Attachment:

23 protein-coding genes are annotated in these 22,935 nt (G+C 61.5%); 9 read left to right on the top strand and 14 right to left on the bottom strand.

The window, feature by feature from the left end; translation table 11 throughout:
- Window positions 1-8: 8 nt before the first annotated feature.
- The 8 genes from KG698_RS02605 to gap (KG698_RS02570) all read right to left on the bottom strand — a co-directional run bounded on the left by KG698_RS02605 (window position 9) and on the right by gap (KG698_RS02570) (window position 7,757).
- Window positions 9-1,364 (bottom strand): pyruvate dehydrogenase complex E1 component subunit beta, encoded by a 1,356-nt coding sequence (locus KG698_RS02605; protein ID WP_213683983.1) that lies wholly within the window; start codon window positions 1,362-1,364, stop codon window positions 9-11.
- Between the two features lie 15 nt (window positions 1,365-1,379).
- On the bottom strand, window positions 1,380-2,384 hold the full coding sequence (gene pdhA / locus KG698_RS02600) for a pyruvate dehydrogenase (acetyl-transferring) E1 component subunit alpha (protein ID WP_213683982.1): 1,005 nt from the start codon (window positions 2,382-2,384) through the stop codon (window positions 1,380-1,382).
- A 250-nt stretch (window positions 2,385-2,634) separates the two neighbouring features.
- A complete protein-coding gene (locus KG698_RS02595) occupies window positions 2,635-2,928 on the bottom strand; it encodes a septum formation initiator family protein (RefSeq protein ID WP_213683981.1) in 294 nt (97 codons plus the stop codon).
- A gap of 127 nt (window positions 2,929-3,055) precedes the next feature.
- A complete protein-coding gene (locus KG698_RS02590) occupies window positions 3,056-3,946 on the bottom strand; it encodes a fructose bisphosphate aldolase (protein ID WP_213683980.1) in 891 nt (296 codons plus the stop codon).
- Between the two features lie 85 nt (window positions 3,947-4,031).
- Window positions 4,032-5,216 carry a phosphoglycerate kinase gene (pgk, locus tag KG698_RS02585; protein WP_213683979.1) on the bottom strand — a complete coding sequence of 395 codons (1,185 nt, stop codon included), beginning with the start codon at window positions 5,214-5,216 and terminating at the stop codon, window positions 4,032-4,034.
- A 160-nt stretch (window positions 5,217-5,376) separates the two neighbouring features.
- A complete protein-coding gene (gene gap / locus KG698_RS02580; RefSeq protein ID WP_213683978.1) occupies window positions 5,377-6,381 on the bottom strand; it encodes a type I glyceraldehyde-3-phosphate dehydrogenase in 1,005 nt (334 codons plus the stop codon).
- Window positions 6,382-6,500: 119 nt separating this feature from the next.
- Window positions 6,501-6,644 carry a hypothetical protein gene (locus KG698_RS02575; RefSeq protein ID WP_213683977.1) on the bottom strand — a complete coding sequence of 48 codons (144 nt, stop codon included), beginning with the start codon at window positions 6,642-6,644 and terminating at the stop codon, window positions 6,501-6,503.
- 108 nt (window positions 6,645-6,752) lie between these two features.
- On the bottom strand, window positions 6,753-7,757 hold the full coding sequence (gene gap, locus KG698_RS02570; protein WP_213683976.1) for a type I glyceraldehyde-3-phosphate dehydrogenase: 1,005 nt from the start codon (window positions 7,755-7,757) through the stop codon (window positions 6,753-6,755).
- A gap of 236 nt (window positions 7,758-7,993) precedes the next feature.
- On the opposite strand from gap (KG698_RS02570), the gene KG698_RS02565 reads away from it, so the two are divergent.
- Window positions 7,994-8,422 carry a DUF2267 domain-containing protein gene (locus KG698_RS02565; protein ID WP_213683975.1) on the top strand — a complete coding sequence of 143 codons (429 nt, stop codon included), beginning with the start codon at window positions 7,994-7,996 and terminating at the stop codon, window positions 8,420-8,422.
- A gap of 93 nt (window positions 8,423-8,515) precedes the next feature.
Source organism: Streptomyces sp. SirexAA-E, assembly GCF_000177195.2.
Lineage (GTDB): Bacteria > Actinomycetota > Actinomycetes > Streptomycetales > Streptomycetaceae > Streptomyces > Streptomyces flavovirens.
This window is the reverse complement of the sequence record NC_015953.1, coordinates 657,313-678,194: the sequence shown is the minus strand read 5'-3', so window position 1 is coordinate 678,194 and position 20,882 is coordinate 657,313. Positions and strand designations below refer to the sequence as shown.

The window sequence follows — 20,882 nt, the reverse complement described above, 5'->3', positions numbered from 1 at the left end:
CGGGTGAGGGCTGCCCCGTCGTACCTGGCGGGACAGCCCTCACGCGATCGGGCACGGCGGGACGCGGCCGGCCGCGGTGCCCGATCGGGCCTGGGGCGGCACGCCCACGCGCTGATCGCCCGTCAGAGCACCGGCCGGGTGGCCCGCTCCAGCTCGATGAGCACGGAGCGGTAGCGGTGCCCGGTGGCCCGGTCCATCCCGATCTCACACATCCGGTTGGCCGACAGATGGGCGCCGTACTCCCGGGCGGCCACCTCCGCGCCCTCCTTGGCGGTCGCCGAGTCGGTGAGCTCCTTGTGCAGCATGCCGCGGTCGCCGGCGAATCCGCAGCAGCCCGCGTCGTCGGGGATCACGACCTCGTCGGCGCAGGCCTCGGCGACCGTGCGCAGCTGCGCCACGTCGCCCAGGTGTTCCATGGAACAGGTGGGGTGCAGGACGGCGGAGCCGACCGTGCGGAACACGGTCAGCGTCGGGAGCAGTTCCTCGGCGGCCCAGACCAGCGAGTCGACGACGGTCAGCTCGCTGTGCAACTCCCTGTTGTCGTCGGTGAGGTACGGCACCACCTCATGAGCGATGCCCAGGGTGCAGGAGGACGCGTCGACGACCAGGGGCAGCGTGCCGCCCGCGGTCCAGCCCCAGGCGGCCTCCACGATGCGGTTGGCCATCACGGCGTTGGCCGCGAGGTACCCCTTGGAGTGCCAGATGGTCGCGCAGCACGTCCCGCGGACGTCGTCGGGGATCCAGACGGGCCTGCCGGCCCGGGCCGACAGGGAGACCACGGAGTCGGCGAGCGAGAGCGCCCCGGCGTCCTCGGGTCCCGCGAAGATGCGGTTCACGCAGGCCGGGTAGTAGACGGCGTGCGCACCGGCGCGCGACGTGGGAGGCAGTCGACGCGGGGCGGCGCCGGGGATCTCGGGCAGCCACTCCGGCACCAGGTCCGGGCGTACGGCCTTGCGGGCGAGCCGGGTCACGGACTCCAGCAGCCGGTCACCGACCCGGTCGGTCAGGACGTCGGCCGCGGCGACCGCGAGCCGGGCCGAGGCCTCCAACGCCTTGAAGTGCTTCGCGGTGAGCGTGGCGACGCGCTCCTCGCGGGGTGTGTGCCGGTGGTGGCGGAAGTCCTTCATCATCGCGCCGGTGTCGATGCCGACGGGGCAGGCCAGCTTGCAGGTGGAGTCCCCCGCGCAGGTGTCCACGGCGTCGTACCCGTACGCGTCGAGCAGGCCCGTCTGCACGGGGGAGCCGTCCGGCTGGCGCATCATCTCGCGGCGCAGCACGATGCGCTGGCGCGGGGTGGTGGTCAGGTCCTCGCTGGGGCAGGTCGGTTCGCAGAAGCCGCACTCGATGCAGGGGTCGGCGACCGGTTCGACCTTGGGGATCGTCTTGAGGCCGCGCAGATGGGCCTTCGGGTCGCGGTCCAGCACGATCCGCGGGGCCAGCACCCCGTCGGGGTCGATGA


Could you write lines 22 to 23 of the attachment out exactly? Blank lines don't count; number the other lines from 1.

- Window positions 7,994-8,422 carry a DUF2267 domain-containing protein gene (locus KG698_RS02565; protein ID WP_213683975.1) on the top strand — a complete coding sequence of 143 codons (429 nt, stop codon included), beginning with the start codon at window positions 7,994-7,996 and terminating at the stop codon, window positions 8,420-8,422.
- A gap of 93 nt (window positions 8,423-8,515) precedes the next feature.